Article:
GOODYEAR, Ariz. -- Corey Kluber has created an impeccable routine and knows the steps he needs to take each spring to get ready for Opening Day. The Indians' ace has a pair of American League Cy Young Awards in his trophy case as evidence.On Tuesday, Kluber turned in two innings
GOODYEAR, Ariz. -- Corey Kluber has created an impeccable routine and knows the steps he needs to take each spring to get ready for Opening Day. The Indians' ace has a pair of American League Cy Young Awards in his trophy case as evidence.
On Tuesday, Kluber turned in two innings againast the A's at Goodyear Ballpark in his Cactus League debut, beginning a campaign that he hopes ends with a World Series triumph. The right-hander struck out three, allowed one run on one hit and issued a walk. In the spring, the pitching line is less important than how Kluber felt facing hitters for the first time this year.
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"I haven't done it in however many months," Kluber said. "It's definitely different than throwing a bullpen or a live BP or things like that. I try to use the first time or two to get used to actually having another team and a defense behind me, things like that, working on maintaining my delivery throughout it and trying to get built up."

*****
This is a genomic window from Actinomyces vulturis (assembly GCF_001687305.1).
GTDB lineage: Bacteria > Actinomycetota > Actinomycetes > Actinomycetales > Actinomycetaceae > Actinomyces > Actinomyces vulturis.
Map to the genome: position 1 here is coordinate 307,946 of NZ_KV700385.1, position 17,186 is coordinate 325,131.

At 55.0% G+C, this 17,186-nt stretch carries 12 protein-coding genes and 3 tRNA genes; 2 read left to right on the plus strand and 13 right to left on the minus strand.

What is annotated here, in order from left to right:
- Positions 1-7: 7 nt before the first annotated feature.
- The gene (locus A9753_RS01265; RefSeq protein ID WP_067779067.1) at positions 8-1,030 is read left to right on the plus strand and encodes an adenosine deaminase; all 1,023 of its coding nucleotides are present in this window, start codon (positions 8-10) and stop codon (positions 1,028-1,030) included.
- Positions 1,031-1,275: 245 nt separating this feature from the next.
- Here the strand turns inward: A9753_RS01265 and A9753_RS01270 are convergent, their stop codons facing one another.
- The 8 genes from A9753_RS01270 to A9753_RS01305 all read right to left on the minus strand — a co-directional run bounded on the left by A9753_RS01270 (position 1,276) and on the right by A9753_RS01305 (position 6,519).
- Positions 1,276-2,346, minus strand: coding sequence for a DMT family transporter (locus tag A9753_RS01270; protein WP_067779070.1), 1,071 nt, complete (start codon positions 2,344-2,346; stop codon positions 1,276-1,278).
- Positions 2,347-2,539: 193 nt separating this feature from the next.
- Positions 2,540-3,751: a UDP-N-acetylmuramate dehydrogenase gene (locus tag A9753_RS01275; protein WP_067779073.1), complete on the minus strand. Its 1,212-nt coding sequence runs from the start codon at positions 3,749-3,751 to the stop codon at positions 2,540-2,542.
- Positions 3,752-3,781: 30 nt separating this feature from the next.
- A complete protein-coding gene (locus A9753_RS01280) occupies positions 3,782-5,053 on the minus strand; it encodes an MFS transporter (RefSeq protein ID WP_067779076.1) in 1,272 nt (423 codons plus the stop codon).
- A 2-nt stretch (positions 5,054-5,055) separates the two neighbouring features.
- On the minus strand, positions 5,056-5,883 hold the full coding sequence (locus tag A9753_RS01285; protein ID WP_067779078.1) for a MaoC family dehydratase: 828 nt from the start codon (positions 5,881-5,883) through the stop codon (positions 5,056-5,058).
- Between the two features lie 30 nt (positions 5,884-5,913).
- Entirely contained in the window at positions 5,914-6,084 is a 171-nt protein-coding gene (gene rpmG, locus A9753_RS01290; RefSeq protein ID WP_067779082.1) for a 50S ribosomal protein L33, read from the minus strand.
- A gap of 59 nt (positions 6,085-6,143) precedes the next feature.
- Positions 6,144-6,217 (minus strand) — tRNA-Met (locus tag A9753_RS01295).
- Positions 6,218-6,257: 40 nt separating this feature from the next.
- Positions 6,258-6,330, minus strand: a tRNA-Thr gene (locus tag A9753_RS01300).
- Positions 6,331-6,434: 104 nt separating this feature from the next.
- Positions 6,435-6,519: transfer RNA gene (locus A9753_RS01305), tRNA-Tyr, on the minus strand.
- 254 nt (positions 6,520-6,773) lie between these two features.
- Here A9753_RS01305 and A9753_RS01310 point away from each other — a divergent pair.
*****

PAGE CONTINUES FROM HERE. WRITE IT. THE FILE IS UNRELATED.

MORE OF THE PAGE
That is essentially all manager Terry Francona is looking for at this point, too.
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"I couldn't care less what his ERA is," Francona said. "A lot of times you'll see the veteran pitchers, they're the ones that give up runs. They know they've got a spot on the team. He may want to work on fastball command one day, so he's not going to throw a breaking ball. Things like that. The biggest thing is, when we get to Opening Day, he feels really good about himself."
Painting the corners
Francona was in the Indians' locker room on Monday morning, sitting at the locker next to Josh Tomlin's stall. When the pitcher took off his socks before getting into his workout gear, the manager looked down and noticed that Tomlin's toenails were painted pink.
"I'm like, what the...," Francona said.
Tomlin allowed his 2-year-old daughter, Myla, to put pink toenail polish on him, but he did not expect that he would need to head to the Indians' complex that way. After his toes were made up, Tomlin discovered that there was no nail polish remover in his family's Arizona house. The pitcher did not have time to swing by a store, so he went to the team's facility hoping no one would notice.
"[Francona] saw it real quick," Tomlin said with a laugh.
The pitcher took some ribbing from Francona, but then went out and logged two shutout innings against the Brewers on Monday with pink toenails hidden beneath his spikes. Given his strong Cactus League debut, Tomlin was asked if he might have Myla paint his toenails before starts from now on.
"Yeah, they'll be whatever color," Tomlin quipped. "I'll have makeup on. I'll have fingernails painted. Everything."